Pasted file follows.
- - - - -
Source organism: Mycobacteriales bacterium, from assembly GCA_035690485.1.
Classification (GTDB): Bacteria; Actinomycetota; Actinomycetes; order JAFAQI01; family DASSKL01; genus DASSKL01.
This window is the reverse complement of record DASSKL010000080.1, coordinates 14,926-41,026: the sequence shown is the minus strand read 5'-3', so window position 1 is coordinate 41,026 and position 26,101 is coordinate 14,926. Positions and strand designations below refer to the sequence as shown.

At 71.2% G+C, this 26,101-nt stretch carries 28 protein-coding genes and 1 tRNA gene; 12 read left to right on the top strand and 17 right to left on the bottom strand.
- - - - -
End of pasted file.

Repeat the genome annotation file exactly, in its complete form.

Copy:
Source organism: Mycobacteriales bacterium, from assembly GCA_035690485.1.
Classification (GTDB): Bacteria; Actinomycetota; Actinomycetes; order JAFAQI01; family DASSKL01; genus DASSKL01.
This window is the reverse complement of record DASSKL010000080.1, coordinates 14,926-41,026: the sequence shown is the minus strand read 5'-3', so window position 1 is coordinate 41,026 and position 26,101 is coordinate 14,926. Positions and strand designations below refer to the sequence as shown.

At 71.2% G+C, this 26,101-nt stretch carries 28 protein-coding genes and 1 tRNA gene; 12 read left to right on the top strand and 17 right to left on the bottom strand.